For signs of intelligent life in the theatrical universe, I hereby refer you to "Smudge."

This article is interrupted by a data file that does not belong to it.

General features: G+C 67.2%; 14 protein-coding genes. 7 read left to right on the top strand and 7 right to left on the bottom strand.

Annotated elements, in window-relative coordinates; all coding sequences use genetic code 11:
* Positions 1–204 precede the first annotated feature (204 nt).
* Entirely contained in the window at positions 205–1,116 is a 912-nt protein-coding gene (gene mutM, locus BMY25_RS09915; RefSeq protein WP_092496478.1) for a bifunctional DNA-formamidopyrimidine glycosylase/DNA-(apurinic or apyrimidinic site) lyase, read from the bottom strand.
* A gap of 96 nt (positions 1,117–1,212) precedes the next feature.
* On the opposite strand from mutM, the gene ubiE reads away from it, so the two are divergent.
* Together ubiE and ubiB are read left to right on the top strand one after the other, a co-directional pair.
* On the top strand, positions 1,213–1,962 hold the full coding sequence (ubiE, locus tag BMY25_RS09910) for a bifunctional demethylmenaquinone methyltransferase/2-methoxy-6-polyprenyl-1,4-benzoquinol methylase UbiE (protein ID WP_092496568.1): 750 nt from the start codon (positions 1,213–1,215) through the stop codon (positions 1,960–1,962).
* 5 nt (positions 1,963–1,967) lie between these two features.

For signs of intelligent life in the theatrical universe, I hereby refer you to “Smudge,” Rachel Axler’s pitch-black comedy about a young couple reacting to the birth of a severely deformed child. In the horridly funny tradition of “A Day in the Death of Joe Egg,” the traumatized mother discovers that a dark, despairing sense of humor proves a more effective way of coping with the tragedy than rage, denial or hubby’s self-delusional acceptance of the unacceptable. Kudos to the “NEA-rejected” Women’s Project, as the unfunded nonprofit company wishes itself known, for its dazzling work on a daring piece.Two-time Emmy-winning TV writer Axler, a staff scribe on “The Daily Show,” seamlessly adapts her telly-vision style to the stage with “Smudge.” Title comes from the first word that comes to mind when Colby (Cassie Beck) gets a glimpse of her infant daughter, grotesquely described as having no arms or legs, an undeveloped skeletal structure and only one (beautiful, luminous blue-green) eye in her misshapen head. Leaving husband Nick (Greg Keller) to bond with the helpless creature, the horrified Colby runs for the hills. Since it’s highly improbable that such a severely compromised fetus would have been carried to term, it’s a fair assumption that the playwright is speaking in metaphorical tongues about postpartum depression. Or maybe not. For all the improbability of the play’s macabre premise (reflected in the visual severity of Narelle Sissons’ stark set), the overall style of Pam MacKinnon’s stringently focused production is grounded in realism. Keller couldn’t be sweeter as Nick, who outdoes Mia Farrow in his instant adoration of the devil’s spawn he christens Cassandra. Whatever this disarming actor is thinking of as he dangles a toy carrot over the baby carriage that has been retrofitted with IV drips and flashing lights and beeping machinery, he coos like any doting dad over the joy he sees in his little darling’s “sparkling” blue eye. The crushing irony of Axler’s humor weighs heavily on Nick, who takes a philosophical approach to Cassandra’s condition. “It may just be that she hasn’t smiled yet because so far, she hasn’t really found anything that funny,” he tells himself. That theory doesn’t cut any ice with Colby, who dismisses his attempt to entertain the unresponsive infant with a stuffed carrot as “creepy — not to mention completely unrealistic.” Nick’s self-deluding optimism doesn’t work any better on his down-to-earth brother, Pete, played with robust insensitivity by Brian Sgambati, impatiently waiting for a glimpse — or even a photo — of his niece. For all the coded interplay between the two brothers, Colby is the centerpiece of the drama in this troubled household. Beck vibrates with coiled anger as she stalks the stage, biting out Axler’s bitterly funny lines that fly in the face of all conventional wisdom about maternal love. In the play’s most bizarre image, Colby viciously cuts off all the arms and legs of Cassie’s little onesies, fashioning them into a grotesque stuffed toy that she waves over the frantically beeping carriage. If it doesn’t have limbs, it doesn’t need sleeves,” she reasons. To Axler’s way of thinking, it’s a perfectly rational statement — and a rare and wonderful insight into the mind of a woman who is too honest to lie.